industry news
Subscribe to EE Journal Daily Newsletter
3 + 9 =

2A, 2MHz, 60V Boost/SEPIC/Inverter DC/DC Converter with IQ = 9µA

MILPITAS, CA & NORWOOD, MA – August 21, 2017 – Analog Devices, Inc., which recently acquired Linear Technology Corporation, announces the LT8362, a current mode, 2MHz step-up DC/DC converter with an internal 2A, 60V switch. It operates from an input voltage range of 2.8V to 60V, suitable for applications with input sources ranging from a single-cell Li-Ion battery to automotive and industrial inputs. The LT8362 can be configured as either a boost, SEPIC or an inverting converter. Its switching frequency can be programmed between 300kHz and 2MHz, enabling designers to minimize external component sizes and avoid critical frequency bands, such as AM radio. Furthermore, it offers over 90% efficiency while switching at 2MHz. Burst Mode® operation reduces quiescent current to only 9µA while keeping output ripple below 15mVP-P. The combination of a 3mm x 3mm DFN or high voltage MSOP-16E package and tiny externals ensures a highly compact footprint while minimizing solution cost.

The LT8362’s 165mΩ switch delivers efficiencies of over 95%. It also offers spread spectrum frequency modulation to minimize EMI concerns. A single feedback pin sets the output voltage whether the output is positive or negative, minimizing pin count. Other features include external synchronization, programmable UVLO, internal soft-start, frequency foldback and programmable soft-start.

The LT8362EDD is available in a 3mm x 3mm DFN-10 package and the LT8362EMSE is available in a high voltage MSOP-16E (4 pins removed for high voltage). Pricing starts at $2.95 each for 1,000-piece quantities. Industrial temperature (–40°C to 125°C) versions, the LT8362IDD and the LT8362IMSE, are also available. High temperature (–40°C to 150°C) versions, the LT8362HDD and the LT8362HMSE, are also available. All versions are available from stock. For more information, visit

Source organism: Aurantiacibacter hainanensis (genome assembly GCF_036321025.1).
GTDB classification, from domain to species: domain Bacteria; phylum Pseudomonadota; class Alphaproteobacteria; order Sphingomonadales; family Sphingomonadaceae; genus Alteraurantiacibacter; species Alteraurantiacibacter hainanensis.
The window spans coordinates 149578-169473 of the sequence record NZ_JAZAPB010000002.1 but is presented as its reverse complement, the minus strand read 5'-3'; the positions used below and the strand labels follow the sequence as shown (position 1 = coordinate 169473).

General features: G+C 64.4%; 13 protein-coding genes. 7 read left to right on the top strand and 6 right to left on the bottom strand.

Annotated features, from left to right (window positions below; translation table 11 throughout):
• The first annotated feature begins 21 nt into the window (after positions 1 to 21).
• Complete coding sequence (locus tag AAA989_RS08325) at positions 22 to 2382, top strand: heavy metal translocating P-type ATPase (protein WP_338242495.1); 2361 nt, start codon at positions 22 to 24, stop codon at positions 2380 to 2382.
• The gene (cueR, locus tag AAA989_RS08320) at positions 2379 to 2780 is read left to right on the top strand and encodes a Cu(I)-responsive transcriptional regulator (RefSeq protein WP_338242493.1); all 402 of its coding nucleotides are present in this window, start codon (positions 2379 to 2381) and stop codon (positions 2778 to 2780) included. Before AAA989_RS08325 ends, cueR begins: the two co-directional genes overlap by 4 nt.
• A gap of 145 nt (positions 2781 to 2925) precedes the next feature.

Summary of Features: LT8362

Wide Input Voltage Range: 2.8V to 60V
Ultralow Quiescent Current & Low Ripple Burst Mode® Operation: IQ = 9μA
2A, 60V Power Switch
Positive or Negative Output Voltage Programming with a Single Feedback Pin
Programmable Frequency: 300kHz to 2MHz
Synchronizable to an External Clock
Spread Spectrum Frequency Modulation for Low EMI
BIAS Pin for Higher Efficiency
Programmable Undervoltage Lockout (UVLO)
Thermally Enhanced 10-Lead 3mm × 3mm DFN & High Voltage Pin Spacing Version of 16-Lead MSOP packages

Analog Devices just got more Powerful. On March 10, Analog Devices acquired Linear Technology, creating the premier high performance analog company. More info at

About Analog Devices
Analog Devices (NASDAQ: ADI) is the leading global high-performance analog technology company dedicated to solving the toughest engineering challenges. We enable our customers to interpret the world around us by intelligently bridging the physical and digital with unmatched technologies that sense, measure, power, connect and interpret. Visit

Leave a Reply

featured blogs
Nov 21, 2017
When plotting waveforms in Virtuoso Visualization and Analysis across sweeps you might want to group plots with the same values together, or display each corner in the same color etc. Of course, you can right-click on the plot and select Copy to or Move to and move the plots ...
Nov 20, 2017
When faced with the need for more of something, one possible solution is expansion. This could take many forms but one simple way is extending it to be greater in size, such as adding the dining room table leaves to fit more people around the Thanksgiving table. Samtec’s...
Nov 16, 2017
“Mommy, Daddy … Why is the sky blue?” As you scramble for an answer that lies somewhere between a discussion of refraction in gasses and “Oh, look—a doggie!” you already know the response to whatever you say will be a horrifyingly sincere “B...
Nov 07, 2017
Given that the industry is beginning to reach the limits of what can physically and economically be achieved through further shrinkage of process geometries, reducing feature size and increasing transistor counts is no longer achieving the same result it once did. Instead the...